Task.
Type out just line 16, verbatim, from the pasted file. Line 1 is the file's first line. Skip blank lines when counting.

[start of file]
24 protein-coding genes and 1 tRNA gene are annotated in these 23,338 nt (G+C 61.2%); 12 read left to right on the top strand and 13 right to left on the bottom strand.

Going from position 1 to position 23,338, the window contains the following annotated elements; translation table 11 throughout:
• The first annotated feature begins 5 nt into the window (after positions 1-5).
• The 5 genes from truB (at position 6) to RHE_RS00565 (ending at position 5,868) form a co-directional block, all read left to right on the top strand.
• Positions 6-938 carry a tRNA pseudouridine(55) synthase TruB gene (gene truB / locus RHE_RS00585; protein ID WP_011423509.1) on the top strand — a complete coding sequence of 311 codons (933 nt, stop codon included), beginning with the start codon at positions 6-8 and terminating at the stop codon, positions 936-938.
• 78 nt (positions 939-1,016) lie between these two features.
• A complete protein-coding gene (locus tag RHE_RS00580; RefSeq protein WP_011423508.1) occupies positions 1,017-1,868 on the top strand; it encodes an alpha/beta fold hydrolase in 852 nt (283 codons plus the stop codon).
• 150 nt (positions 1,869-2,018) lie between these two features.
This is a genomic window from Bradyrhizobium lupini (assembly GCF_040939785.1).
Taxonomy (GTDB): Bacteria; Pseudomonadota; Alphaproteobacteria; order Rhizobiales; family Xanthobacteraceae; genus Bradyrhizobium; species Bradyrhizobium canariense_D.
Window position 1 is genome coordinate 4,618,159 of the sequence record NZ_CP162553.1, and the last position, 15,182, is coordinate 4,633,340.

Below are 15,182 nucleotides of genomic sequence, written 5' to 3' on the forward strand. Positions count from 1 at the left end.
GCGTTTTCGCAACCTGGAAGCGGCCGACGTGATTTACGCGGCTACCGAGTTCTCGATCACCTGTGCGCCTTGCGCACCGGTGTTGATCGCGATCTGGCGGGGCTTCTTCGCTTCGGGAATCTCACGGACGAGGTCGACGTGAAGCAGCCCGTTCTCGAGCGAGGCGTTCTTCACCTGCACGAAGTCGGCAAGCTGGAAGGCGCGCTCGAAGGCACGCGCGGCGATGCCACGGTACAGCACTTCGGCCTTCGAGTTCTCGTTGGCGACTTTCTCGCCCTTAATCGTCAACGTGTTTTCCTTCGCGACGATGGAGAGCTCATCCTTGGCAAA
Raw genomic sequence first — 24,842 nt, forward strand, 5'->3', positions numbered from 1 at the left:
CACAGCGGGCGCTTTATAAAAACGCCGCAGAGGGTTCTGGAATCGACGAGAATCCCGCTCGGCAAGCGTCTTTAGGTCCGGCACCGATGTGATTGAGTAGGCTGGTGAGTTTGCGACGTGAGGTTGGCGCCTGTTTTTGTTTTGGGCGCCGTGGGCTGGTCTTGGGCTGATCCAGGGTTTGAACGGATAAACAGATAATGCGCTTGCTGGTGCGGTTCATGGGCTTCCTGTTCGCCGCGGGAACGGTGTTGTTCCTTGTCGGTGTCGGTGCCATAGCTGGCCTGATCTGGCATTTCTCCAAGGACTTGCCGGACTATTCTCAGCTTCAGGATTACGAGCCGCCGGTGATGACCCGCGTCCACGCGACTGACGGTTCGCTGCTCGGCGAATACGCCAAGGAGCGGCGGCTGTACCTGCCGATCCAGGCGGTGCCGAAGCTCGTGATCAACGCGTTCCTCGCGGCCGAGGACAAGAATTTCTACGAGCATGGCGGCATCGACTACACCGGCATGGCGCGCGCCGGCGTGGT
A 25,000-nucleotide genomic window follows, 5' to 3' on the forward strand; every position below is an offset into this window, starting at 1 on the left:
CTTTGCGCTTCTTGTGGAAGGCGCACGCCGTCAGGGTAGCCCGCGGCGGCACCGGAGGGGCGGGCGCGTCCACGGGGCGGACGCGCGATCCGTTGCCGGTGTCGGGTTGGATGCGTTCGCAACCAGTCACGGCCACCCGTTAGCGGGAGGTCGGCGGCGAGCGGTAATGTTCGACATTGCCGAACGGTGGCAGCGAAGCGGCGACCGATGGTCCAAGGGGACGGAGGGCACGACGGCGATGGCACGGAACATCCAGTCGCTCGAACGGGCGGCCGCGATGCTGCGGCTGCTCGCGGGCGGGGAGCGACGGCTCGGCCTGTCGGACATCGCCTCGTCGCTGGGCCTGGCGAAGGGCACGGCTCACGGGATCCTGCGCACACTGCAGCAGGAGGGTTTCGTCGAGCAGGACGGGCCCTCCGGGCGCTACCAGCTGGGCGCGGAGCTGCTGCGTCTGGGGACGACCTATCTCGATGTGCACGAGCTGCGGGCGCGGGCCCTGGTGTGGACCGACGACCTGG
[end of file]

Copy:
A 25,000-nucleotide genomic window follows, 5' to 3' on the forward strand; every position below is an offset into this window, starting at 1 on the left: